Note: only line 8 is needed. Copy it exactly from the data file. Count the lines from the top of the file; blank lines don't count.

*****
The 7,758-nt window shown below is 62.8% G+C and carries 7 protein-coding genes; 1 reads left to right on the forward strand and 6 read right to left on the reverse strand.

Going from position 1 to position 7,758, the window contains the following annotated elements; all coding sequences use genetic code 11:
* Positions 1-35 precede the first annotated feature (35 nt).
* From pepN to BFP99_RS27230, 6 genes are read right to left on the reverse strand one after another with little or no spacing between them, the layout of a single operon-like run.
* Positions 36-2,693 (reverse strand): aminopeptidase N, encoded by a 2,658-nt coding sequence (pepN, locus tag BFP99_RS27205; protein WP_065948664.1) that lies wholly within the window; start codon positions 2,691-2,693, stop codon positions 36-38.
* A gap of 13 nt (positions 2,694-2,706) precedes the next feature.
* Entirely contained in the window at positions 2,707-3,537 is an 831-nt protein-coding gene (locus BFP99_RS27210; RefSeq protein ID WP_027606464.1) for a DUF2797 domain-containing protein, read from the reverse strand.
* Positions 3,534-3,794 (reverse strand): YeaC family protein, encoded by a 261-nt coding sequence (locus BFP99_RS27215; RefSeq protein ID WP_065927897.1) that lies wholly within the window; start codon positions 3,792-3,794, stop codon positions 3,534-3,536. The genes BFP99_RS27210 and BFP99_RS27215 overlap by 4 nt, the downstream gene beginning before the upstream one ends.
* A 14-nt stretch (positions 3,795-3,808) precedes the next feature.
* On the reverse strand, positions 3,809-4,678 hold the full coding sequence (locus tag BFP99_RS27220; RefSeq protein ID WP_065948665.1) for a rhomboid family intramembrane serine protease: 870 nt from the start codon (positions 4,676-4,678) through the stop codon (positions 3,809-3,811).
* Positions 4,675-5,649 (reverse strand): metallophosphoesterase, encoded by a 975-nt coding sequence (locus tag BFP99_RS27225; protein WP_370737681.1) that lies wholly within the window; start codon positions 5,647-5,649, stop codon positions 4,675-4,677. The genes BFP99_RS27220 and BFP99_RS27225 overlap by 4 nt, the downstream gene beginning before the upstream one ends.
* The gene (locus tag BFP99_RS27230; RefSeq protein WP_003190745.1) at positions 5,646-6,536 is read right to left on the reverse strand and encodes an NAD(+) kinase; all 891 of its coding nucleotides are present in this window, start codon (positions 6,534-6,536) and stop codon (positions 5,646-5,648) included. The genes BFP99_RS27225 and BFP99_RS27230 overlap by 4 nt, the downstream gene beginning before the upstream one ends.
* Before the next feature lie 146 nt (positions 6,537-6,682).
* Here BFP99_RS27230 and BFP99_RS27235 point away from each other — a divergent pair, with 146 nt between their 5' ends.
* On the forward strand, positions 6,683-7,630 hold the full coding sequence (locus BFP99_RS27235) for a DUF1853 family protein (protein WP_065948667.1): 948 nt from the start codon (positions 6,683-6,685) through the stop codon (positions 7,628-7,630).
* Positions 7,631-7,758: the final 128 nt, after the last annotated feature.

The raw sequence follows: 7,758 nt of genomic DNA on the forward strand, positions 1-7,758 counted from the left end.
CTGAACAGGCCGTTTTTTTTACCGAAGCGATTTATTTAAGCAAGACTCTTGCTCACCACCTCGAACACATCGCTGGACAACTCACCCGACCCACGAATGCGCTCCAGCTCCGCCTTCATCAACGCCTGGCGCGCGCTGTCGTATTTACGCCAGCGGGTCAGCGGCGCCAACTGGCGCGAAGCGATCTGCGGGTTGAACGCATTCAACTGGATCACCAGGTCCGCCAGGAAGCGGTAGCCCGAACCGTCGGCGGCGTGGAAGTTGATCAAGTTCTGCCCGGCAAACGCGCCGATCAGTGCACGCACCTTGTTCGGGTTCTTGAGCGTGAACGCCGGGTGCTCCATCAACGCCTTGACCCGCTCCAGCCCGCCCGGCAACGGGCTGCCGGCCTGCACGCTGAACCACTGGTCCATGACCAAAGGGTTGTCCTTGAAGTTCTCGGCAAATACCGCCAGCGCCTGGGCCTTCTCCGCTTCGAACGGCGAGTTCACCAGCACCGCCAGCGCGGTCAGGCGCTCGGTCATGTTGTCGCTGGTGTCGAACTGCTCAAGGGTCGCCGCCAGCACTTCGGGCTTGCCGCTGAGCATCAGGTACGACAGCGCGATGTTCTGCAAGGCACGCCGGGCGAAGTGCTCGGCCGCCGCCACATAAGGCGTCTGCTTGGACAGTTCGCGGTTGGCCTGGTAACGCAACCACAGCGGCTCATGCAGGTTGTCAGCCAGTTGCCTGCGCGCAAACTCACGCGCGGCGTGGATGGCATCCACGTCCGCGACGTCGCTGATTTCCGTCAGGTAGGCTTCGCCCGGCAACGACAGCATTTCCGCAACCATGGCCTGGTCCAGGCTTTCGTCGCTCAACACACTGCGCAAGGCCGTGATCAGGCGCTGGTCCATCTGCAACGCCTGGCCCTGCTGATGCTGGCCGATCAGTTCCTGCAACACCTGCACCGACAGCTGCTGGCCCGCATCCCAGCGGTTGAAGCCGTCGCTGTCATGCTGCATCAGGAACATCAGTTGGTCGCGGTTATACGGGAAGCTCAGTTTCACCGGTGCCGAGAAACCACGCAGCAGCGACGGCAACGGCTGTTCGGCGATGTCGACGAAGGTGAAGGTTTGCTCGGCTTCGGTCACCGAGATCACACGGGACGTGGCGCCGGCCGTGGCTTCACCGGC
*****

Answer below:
* Positions 3,534-3,794 (reverse strand): YeaC family protein, encoded by a 261-nt coding sequence (locus BFP99_RS27215; RefSeq protein ID WP_065927897.1) that lies wholly within the window; start codon positions 3,792-3,794, stop codon positions 3,534-3,536. The genes BFP99_RS27210 and BFP99_RS27215 overlap by 4 nt, the downstream gene beginning before the upstream one ends.